Though it often does not make headlines, the alphabet soup of federal regulators continues to turn out hundreds if not thousands of pages of regulations each day. In just the past three years, the Commodity Futures Trading Commission alone has produced 67 final rules and thousands upon thousands of pages of regulations required by the Dodd-Frank Act of 2010 regarding everything from swap dealers to business conduct standards.
As a result of the new CFTC Dodd-Frank regulations, the commodity markets relied upon by farmers and ranchers for risk management are more transparent, especially to the CFTC as their primary regulator. However, this transparency has come at a cost to market participants through both intended and unintended consequences. Moreover, many of these costs have yet to be directly felt by individual farmers and ranchers.
Customer protection rule
One relevant issue is the CFTC’s recently finalized customer protection rule, which aims to protect farmers and ranchers from problems like those which resulted from the bankruptcies of MF Global and Peregrine. However, the residual interest provisions of the rule, which shorten the time customers have to post collateral to cover their margin deficits, is a case in which rules intended to protect customers – the farmers and ranchers who utilize futures markets for hedging – may have the unintended consequence of increasing customer risk by driving up risk management costs for the same farmers and ranchers the rule is intended to protect.
Though the CFTC asserts they do not believe the rule as proposed will have a negative impact on small farmers, the CFTC recognized the need for additional study of this issue and mandated a study be completed within 30 months of the issuance of the rule.
Still, the value of such a study is questionable when the CFTC has already pre-judged its result by altering the margin deadline before the results can be seen. In the words of CFTC Commissioner Scott O’Malia, it is this type of “ready-fire-aim” regulatory fiat – where outcomes are pre-defined regardless of the study of costs and benefits – which we find disconcerting.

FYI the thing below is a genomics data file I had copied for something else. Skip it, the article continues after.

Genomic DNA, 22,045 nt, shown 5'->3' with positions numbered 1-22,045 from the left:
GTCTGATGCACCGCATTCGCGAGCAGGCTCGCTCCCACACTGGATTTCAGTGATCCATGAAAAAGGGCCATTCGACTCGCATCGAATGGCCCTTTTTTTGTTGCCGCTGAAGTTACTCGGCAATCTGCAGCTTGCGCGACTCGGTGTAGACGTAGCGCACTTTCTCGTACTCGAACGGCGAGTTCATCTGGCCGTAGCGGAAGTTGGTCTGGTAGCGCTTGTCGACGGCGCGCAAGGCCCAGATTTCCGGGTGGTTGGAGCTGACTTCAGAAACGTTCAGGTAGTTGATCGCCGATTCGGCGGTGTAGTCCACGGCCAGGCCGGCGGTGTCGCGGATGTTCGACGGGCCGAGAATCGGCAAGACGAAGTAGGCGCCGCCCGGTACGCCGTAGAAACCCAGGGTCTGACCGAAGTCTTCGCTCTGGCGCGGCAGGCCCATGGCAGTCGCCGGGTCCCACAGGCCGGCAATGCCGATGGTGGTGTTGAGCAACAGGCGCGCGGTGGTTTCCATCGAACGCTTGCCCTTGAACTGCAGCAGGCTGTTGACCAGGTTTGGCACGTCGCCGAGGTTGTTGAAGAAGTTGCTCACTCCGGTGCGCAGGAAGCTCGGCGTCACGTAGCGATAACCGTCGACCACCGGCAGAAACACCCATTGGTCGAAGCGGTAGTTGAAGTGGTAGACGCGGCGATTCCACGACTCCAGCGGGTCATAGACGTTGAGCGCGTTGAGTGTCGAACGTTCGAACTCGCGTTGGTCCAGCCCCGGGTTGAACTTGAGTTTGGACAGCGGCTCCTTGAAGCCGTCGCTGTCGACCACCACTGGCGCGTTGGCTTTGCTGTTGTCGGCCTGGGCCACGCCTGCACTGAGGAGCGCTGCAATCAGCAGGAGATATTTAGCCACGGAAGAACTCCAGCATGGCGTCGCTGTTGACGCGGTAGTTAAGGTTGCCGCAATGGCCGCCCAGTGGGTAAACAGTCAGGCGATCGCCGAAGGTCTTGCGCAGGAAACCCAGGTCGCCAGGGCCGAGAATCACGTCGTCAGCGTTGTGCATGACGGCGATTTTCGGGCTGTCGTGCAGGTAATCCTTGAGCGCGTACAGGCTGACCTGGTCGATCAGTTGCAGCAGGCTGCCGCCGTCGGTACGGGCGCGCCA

However, to comply with the new regulations, we recommend that farmers and ranchers work with their lenders to establish third-party agreements with brokers through a line of credit. While these agreements will come at some cost, we believe this is the most cost-effective approach to post margin on a more expedited timeline as required by these regulations.
Another issue of importance to farmers and ranchers is the recently revised CFTC Rule 1.35 which requires all communications leading to a futures or swap transaction to be recorded, including voice and text message recording.
Voice recording systems cost upwards of $50,000, which is cost-prohibitive for most of those who work with farmers, ranchers, and small elevators.
Another new regulation which adds costs for farmers and ranchers is the requirement to register for a CICI legal entity identification number in order to participate in derivatives markets. Though this $200 registration is a rounding error for large agribusinesses, it is a meaningful cost for small farmers and ranchers.
We respect and appreciate the work of CFTC staff in writing dozens of rules under the compressed timeline given by the Dodd-Frank Act, but remain concerned that CFTC cost-benefit analyses have not adequately recognized the costs to small farmers and ranchers – the very people the agency was created to protect. Though the Dodd-Frank Act has given the CFTC additional responsibility to regulate financial markets including derivatives traded by large banks, it must recognize that its regulations and any resulting increased costs have a material and significant impact on farmers and ranchers.
Agriculture is the backbone of the American economy and for decades has utilized futures markets in order to provide a crucial risk management function not just for merchants and processors but for producers and consumers as well. We are concerned that rulemaking in Washington D.C. does not fully consider the impact on framers and ranchers, and limits access to crucial risk management markets and thus may increase rather than reduce risk.
We applaud the reconstitution of the Agricultural Advisory Committee to gather important feedback and advice to the Commission as it implements Dodd-Frank. Well-functioning markets need to be accessible to all farmers and ranchers, from small to large. Farmers and ranchers need to continue to work with their trade associations to share their concerns on final and proposed regulations with CFTC staff and commissioners, as well as members of Congress, to ensure our views are heard.
- Gregg Doud is President of the Commodity Markets Council. Michael V. Dunn is Senior Policy Advisor at Patton Boggs LLP